Who invented the modern fantasy genre?

Rowland, Jennifer A B jennifer.rowland at imperial.ac.uk
Mon Aug 23 06:33:22 EDT 2004

Aimee wrote:
> But such complete histories and cultures of everywhere... The 
> battle of Helm's Deep... Lothlorien... the story of Aragorn and 
> Arwen (in the appendix)...
> And Sam was always my favourite. I agree with the assessment that it's
> boring, but you hang out for the *good* bits. :)

Now, I find the battles are the boring bits :)

I dragged myself through the trilogy a couple of times as it's so influential. Then I watched the films and went back to the books again to see what had been missed out, and found them much easier to read- I think having the strong forward drive of the films in my mind made it easier to enjoy the discursiveness of the book without thinking "Get on with it!". My favourite parts now are the asides, the history bits, the landscape descriptions. I have no plans to read the 5,000 extra books of unfinished tales, though. 
Ursula le Guin thinks Tolkien is a wonderful prose writer - easy to read out loud because his sentences use the rhythms of speech. (I've just been reading a book of essays of hers, with a long one on LOTR.) I often don't notice style consciously, but next time I read the books I might look for that.

The absolute best bit about either watching the films or reading the books is that it makes you able to appreciate the Very Secret Diaries of the characters. (Probably most netted LOTR fans have seen them, but if you haven't,  http://www.ealasaid.com/misc/vsd/, reading them in order makes it funnier)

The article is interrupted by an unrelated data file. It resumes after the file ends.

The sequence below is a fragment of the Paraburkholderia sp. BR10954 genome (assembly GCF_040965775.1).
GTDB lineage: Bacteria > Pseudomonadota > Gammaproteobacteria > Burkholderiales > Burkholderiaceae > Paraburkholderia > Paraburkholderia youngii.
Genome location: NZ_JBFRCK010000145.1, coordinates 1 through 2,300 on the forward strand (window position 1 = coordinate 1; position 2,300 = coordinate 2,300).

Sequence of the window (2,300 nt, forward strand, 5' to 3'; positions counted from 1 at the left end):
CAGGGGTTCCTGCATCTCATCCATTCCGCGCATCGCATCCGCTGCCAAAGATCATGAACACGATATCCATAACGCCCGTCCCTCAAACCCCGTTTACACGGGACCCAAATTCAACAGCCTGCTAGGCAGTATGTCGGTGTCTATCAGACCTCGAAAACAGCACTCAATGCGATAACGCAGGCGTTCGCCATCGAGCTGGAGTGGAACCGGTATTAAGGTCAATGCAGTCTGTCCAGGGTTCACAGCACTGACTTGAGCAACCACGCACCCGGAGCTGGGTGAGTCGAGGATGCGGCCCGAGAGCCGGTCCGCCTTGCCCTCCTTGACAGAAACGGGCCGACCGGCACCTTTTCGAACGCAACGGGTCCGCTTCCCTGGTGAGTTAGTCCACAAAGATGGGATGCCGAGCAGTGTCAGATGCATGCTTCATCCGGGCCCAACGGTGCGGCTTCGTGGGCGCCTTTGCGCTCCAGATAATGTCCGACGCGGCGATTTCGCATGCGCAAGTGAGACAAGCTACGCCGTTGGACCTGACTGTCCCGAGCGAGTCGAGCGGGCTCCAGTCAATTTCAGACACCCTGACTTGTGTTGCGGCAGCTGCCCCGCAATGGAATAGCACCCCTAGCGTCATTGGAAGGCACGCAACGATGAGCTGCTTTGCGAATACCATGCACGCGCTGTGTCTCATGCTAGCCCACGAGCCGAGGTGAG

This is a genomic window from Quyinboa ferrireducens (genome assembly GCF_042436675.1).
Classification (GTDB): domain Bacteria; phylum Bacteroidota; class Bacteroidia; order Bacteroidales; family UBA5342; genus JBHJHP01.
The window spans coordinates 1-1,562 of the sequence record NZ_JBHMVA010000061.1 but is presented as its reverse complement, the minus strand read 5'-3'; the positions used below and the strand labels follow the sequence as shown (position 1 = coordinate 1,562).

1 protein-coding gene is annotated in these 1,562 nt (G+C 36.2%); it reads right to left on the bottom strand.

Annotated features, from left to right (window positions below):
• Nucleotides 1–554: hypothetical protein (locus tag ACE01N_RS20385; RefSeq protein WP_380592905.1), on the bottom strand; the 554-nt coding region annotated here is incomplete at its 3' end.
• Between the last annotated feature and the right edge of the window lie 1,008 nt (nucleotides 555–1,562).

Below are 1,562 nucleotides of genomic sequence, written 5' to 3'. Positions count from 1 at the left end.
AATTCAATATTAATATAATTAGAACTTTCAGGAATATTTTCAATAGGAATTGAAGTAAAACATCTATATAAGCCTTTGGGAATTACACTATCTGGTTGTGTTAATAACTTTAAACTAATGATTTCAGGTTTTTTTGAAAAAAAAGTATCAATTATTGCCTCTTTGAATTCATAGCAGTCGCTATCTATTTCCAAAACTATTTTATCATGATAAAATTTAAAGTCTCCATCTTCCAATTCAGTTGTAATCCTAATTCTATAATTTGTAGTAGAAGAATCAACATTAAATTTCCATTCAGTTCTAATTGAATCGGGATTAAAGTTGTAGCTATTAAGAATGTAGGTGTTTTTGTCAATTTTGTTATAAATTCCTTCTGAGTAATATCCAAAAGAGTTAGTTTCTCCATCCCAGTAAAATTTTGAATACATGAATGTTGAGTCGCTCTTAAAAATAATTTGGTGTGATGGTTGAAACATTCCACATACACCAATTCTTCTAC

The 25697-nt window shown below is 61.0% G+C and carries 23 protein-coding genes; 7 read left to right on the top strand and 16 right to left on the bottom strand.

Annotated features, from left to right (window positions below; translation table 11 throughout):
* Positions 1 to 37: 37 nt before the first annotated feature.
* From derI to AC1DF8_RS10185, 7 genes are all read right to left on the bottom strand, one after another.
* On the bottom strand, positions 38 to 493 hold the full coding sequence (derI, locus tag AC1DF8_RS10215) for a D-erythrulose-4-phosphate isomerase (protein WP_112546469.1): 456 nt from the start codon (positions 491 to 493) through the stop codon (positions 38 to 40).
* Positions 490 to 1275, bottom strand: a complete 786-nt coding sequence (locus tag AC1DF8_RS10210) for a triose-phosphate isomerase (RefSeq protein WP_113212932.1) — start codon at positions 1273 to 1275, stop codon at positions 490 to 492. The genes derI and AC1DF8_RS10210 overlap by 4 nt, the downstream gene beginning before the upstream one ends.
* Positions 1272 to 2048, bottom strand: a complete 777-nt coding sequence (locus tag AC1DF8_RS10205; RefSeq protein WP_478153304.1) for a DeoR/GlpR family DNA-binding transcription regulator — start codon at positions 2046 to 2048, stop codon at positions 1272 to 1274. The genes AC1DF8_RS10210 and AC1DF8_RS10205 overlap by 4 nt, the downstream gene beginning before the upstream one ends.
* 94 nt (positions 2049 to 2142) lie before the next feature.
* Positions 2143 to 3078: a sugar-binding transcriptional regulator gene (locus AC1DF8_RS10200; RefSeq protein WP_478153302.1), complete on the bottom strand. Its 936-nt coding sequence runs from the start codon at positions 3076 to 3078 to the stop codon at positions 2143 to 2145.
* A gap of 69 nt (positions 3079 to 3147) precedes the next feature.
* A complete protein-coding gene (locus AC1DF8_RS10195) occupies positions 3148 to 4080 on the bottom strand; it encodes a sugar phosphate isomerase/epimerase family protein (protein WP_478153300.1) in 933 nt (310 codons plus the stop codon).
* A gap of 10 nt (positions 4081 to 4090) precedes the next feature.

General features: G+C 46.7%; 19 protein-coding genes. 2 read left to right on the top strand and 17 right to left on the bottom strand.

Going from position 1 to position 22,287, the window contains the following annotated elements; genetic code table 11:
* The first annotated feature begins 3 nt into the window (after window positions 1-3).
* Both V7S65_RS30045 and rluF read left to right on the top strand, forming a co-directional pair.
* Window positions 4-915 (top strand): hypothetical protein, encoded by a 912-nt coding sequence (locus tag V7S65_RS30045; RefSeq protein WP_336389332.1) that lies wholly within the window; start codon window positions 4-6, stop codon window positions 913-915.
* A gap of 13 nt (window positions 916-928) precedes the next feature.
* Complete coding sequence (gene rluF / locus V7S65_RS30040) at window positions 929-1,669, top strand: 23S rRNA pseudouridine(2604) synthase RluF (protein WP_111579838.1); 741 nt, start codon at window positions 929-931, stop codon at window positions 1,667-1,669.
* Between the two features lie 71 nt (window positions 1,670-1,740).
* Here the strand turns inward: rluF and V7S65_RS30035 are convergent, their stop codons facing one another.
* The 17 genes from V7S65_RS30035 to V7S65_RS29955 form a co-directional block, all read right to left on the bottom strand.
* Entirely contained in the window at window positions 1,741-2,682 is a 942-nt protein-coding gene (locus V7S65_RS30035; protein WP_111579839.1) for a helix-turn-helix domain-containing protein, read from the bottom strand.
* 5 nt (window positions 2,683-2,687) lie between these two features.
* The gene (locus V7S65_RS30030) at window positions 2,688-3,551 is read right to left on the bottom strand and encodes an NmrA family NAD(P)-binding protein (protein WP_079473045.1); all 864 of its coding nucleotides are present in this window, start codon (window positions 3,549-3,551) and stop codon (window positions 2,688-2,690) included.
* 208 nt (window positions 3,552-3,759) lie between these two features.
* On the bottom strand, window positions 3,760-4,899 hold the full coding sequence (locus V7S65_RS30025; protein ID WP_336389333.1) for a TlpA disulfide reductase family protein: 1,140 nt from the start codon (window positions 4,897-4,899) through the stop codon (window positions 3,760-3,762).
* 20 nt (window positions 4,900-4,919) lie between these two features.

I've read so many people saying that Donaldson is awful that I've never bothered with his books- maybe I'm missing a deeply formative experience :) Somehow  Langford's reviews of the books make me feel like I don't have a large enough vocabulary to read them. ("ANSIBLE 32 is argute with analystic refulgence and beneficent mansuetude; it makes its preterite way to you in March 1983, hurled like a jerid from the gaunt, compulsory visage of DAVE LANGFORD ... There are no prizes for guessing which doorstop fantasy blockbuster your editor has recently quaffed like a sapid draught of clinquant roborant whose fulvous surquedry and caducity make knurrs come from the vocabulary out.")


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